In November 2016, I was one of the many (including officers of the law) who watched helplessly as a mob (later identified by Aliran as members of Penang Umno Youth) stormed an exhibition at Komtar in Penang.
They were protesting the display of the caricature works of renowned cartoonist Zulkiflee Anwar Ulhaque, better known as Zunar. To avoid any further disturbance, he voluntarily took his work down.
The next day, the police arrested Zunar after he turned himself in for questioning following the previous day’s disturbance. Fourteen months later, internationally renowned Lithuanian street artist, Ernest Zacharevic, was banned from entering Malaysia.
Elsewhere, the infamous Jamal Yunus led 300 men in red shirts to protest in front of the Malaysiakini office demanding for the news portal’s closure. Earlier, the publisher of The Edge, Ho Kay Tat, and the editor of the now-defunct The Malaysian Insider, Jahabar Sadiq were arrested.
It was then an era when anyone who did not “say nice things” about the government or the then prime minister Najib Abdul Razak and his wife were on the receiving end of such mobs and actions. No one was spared – civil societies, individuals and those who spoke about 1Malaysia Development Berhad (1MDB). 1MDB was taboo for members of the media and the ruling party and every government machinery was involved in preventing the truth from emerging.
Zunar was in his element when he fired the perfect riposte to intrusions into creative expressions: “Why is the government afraid of artists? We do not carry guns and bombs. We only carry pens and brushes.”
These days, he has not only graphic artist Fahmi Reza for company but scores of other creative people including journalists, theatre personalities and political analysts as dissent appears to be unacceptable.
The authorities are apt at carrying out investigations under Section 233(1) of the Communications and Multimedia Act 1998, which prohibits online content deemed to “annoy, abuse, threaten, or harass” others. This clause encompasses almost everything in cyberspace.
Those days, these actions were to be classified as “ikut arahan” (following orders) but no one was cowed. Zunar continued to draw and The Edge sustained its disclosure on the dirty deals and the soiled hands of many of our leaders and civil servants in the 1MDB debacle.
Then everything changed. The 14th general election rejected the lot and the new government gave creativity and freedom a fresh breath of air. But it did not last long.
The creative fraternity is now feeling the gust of gale-force winds. The authorities are coming down hard on any attempt which shows dissent or expresses contrary opinions.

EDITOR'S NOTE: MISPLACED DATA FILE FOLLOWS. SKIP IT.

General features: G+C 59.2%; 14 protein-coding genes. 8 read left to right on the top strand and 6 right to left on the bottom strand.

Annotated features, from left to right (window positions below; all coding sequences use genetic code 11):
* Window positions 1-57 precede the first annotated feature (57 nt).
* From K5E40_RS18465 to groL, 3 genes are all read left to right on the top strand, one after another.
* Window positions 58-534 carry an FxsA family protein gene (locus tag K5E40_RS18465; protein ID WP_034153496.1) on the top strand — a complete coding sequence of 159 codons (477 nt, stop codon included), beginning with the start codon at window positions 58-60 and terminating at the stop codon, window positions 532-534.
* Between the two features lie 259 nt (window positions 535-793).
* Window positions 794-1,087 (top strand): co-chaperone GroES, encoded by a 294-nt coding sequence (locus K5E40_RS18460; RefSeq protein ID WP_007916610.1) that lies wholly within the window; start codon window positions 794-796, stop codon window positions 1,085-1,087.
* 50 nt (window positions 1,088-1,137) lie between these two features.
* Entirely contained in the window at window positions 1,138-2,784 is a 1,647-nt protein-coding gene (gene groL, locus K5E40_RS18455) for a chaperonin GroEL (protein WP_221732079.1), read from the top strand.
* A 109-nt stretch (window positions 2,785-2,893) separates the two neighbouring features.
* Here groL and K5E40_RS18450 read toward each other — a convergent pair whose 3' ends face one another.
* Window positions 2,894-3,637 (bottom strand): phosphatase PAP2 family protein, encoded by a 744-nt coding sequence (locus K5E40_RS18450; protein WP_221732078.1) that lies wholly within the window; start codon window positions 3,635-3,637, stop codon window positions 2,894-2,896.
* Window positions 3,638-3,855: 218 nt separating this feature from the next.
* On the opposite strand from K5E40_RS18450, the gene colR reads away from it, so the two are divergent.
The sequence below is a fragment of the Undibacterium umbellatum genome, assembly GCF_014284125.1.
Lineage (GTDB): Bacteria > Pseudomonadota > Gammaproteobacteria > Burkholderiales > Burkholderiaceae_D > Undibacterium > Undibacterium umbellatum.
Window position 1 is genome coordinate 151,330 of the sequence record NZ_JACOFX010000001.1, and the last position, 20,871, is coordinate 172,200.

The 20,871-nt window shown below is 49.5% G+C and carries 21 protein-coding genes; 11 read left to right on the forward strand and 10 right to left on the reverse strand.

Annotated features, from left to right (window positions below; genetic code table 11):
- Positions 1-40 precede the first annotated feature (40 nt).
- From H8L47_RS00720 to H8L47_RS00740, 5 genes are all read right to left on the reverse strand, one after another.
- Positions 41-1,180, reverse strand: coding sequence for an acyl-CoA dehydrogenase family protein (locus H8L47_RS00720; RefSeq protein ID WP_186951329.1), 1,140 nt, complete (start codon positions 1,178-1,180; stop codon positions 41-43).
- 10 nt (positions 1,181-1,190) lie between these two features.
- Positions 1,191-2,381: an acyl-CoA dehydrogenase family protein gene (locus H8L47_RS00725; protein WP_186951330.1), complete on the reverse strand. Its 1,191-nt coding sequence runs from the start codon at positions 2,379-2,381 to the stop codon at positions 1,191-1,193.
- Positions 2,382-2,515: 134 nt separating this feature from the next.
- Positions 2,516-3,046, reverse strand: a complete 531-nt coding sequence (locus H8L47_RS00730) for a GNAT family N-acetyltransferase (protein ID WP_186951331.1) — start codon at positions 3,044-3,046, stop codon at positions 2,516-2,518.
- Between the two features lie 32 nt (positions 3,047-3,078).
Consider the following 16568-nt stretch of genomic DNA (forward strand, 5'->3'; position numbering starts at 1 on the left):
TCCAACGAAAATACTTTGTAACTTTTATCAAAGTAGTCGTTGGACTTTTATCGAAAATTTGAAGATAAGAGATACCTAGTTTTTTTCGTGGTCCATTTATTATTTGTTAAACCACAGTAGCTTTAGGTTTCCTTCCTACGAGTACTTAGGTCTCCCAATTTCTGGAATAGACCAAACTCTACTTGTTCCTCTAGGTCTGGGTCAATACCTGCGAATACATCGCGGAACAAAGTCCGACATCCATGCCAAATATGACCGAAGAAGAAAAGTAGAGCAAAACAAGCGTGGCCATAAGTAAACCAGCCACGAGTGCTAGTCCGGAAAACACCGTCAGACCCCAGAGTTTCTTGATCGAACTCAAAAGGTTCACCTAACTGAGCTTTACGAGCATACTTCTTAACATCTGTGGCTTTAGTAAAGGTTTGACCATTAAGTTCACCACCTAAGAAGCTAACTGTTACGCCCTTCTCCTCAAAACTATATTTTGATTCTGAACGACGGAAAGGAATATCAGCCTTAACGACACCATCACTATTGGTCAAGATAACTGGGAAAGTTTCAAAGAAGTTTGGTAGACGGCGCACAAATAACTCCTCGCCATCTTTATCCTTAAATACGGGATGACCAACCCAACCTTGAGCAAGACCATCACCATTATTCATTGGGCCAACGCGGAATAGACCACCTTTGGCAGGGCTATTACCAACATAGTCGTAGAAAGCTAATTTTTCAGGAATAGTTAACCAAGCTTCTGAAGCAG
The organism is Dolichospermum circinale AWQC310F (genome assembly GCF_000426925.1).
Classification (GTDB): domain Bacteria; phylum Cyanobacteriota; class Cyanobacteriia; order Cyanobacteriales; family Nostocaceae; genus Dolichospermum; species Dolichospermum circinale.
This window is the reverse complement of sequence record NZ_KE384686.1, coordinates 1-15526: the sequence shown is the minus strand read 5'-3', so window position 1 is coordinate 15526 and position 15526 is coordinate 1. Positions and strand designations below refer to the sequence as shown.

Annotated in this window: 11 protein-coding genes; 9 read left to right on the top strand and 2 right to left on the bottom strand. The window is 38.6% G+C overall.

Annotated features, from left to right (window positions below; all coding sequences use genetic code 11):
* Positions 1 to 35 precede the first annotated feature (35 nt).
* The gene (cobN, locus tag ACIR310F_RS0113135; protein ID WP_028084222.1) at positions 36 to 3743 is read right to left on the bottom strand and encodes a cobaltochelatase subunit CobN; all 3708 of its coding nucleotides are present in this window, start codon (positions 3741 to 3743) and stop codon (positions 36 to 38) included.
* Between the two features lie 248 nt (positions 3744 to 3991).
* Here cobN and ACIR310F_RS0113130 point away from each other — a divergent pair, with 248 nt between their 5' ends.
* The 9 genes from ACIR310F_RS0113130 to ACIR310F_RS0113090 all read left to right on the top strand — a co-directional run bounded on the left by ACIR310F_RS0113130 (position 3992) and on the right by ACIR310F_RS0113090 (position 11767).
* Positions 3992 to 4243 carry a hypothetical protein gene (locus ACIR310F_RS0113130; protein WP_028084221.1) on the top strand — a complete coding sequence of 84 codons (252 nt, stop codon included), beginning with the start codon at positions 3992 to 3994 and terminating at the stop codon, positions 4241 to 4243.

Is this a subtle message to Alan Perera, Jason Leong and others who dabble in satire and parody in the course of their work? Already, three Malaysiakini journalists who did serious work – reporting a death in custody – have been pulled up for questioning.
The journalists were just doing their jobs and reporting allegations of police misconduct as part of their job. Instead of going on a witch hunt, wouldn’t it be more appropriate if they carried investigations into the many deaths in custody?
Yesterday, the police in Kedah arrested arrested a 61-year-old man for a nine-minute-long video deriding Kedah Menteri Besar Muhammad Sanusi Md Nor over a joke the politician made about containers being used as a makeshift morgue for those who died from Covid-19.
He is being investigated under Section 504 of the Penal Code, Section 14 of the Minor Offences Act 1955, and Section 233 of the Communications and Multimedia Act 1998.
What was the senior citizen’s supposed offence? He repeatedly questioned the Kedah menteri besar’s intelligence! But to criminalise someone for offering an enlightenment to the maker of a crude joke at a press conference is a no-brainer.
Why can’t we have a laugh at some incredulous statements and actions made of our political leaders? Do the police expect us to applaud and cheer Health Minister Dr Adham Baba minister who goes on national television and decrees that air suam (warm water) as the cure for Covid-19?
Should we garland him when he says he had a video conference with leaders of 500 countries? Do we nod our heads in agreement and congratulate Foreign Minister Hishammuddin Hussein referring to his Chinese counterpart as “elder brother”.
Were we supposed to maintain deadpan silence when former higher education Minister Noraini Ahmad proposed a TikTok competition to convince young Malaysians to stay home during the movement control order (MCO)?
What do we make of ex-Prasarana chairperson Tajuddin Abdul Rahman’s arrogance and indifference in addressing issues of the LRT crash? His infamous “train kissing” is no tear-jerker and most would have let out a hefty laugh.
Such faux pas will continue judging from the number of incompetent people having been parachuted to high office because of political expediency.
With D-Day approaching and less than a month before Prime Minister Muhyuddin Yasin faces a confidence vote, there is an inherent danger that more such ridiculous statements will be made. This means investigations and prosecutions for touching on such speeches will continue.
But we should not be browbeaten into fear or submission by such threats. On the contrary, we must collectively stand up to such strategies which border on curbing the right to free speech which is enshrined in our constitution.
Having said that, why do the lawmakers in Putrajaya remain silent when they are referred to as the backdoor government? Is it a silent admission that they are not the rightful occupiers of those hot seats or do they not understand its meaning? Or do they have that “we can do no wrong” sensation in their heads?
R NADESWARAN feels the “ikut arahan” syndrome is back in full swing, affecting several government agencies.
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